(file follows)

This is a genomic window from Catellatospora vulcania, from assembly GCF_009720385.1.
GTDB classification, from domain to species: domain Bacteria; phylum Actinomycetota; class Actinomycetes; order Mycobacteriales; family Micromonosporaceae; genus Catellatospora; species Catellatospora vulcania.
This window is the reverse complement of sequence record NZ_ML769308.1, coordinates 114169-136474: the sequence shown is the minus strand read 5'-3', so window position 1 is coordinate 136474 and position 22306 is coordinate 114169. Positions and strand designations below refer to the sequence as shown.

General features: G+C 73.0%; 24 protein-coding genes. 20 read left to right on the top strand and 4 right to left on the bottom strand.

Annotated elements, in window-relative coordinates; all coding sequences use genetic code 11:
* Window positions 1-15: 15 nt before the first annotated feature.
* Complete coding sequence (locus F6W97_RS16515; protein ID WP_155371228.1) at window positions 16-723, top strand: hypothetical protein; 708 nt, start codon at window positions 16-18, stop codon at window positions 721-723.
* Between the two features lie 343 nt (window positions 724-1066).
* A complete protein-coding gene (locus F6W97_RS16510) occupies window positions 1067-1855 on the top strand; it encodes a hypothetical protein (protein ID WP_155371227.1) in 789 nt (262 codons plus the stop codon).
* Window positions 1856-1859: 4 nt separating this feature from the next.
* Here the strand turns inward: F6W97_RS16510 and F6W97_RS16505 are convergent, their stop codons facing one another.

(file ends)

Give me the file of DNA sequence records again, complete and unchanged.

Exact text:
This is a genomic window from Catellatospora vulcania, from assembly GCF_009720385.1.
GTDB classification, from domain to species: domain Bacteria; phylum Actinomycetota; class Actinomycetes; order Mycobacteriales; family Micromonosporaceae; genus Catellatospora; species Catellatospora vulcania.
This window is the reverse complement of sequence record NZ_ML769308.1, coordinates 114169-136474: the sequence shown is the minus strand read 5'-3', so window position 1 is coordinate 136474 and position 22306 is coordinate 114169. Positions and strand designations below refer to the sequence as shown.

General features: G+C 73.0%; 24 protein-coding genes. 20 read left to right on the top strand and 4 right to left on the bottom strand.

Annotated elements, in window-relative coordinates; all coding sequences use genetic code 11:
* Window positions 1-15: 15 nt before the first annotated feature.
* Complete coding sequence (locus F6W97_RS16515; protein ID WP_155371228.1) at window positions 16-723, top strand: hypothetical protein; 708 nt, start codon at window positions 16-18, stop codon at window positions 721-723.
* Between the two features lie 343 nt (window positions 724-1066).
* A complete protein-coding gene (locus F6W97_RS16510) occupies window positions 1067-1855 on the top strand; it encodes a hypothetical protein (protein ID WP_155371227.1) in 789 nt (262 codons plus the stop codon).
* Window positions 1856-1859: 4 nt separating this feature from the next.
* Here the strand turns inward: F6W97_RS16510 and F6W97_RS16505 are convergent, their stop codons facing one another.